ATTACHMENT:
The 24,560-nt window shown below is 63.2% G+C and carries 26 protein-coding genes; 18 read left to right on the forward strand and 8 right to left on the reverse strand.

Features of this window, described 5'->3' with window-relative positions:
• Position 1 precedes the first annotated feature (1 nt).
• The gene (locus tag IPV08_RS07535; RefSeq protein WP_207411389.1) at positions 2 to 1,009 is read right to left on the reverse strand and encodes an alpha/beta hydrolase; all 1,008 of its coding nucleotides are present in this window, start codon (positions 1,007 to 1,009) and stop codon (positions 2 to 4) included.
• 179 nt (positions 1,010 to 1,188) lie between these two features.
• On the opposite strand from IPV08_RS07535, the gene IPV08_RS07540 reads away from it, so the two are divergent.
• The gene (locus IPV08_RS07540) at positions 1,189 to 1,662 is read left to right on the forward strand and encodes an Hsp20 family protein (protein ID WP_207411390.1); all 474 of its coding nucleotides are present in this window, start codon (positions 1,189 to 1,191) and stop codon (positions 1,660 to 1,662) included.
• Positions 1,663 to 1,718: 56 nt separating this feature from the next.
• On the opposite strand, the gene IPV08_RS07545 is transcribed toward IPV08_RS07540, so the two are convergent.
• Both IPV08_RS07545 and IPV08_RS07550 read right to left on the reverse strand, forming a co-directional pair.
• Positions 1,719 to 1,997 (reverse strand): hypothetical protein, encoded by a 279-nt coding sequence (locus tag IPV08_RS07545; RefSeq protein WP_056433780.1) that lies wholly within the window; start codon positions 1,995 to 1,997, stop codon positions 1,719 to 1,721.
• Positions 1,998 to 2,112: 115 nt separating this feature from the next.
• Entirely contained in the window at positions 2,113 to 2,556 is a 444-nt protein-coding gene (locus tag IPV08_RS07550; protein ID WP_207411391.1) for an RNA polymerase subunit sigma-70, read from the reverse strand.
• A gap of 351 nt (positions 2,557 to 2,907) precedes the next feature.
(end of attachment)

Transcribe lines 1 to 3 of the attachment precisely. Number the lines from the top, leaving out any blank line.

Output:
The 24,560-nt window shown below is 63.2% G+C and carries 26 protein-coding genes; 18 read left to right on the forward strand and 8 right to left on the reverse strand.

Features of this window, described 5'->3' with window-relative positions:
• Position 1 precedes the first annotated feature (1 nt).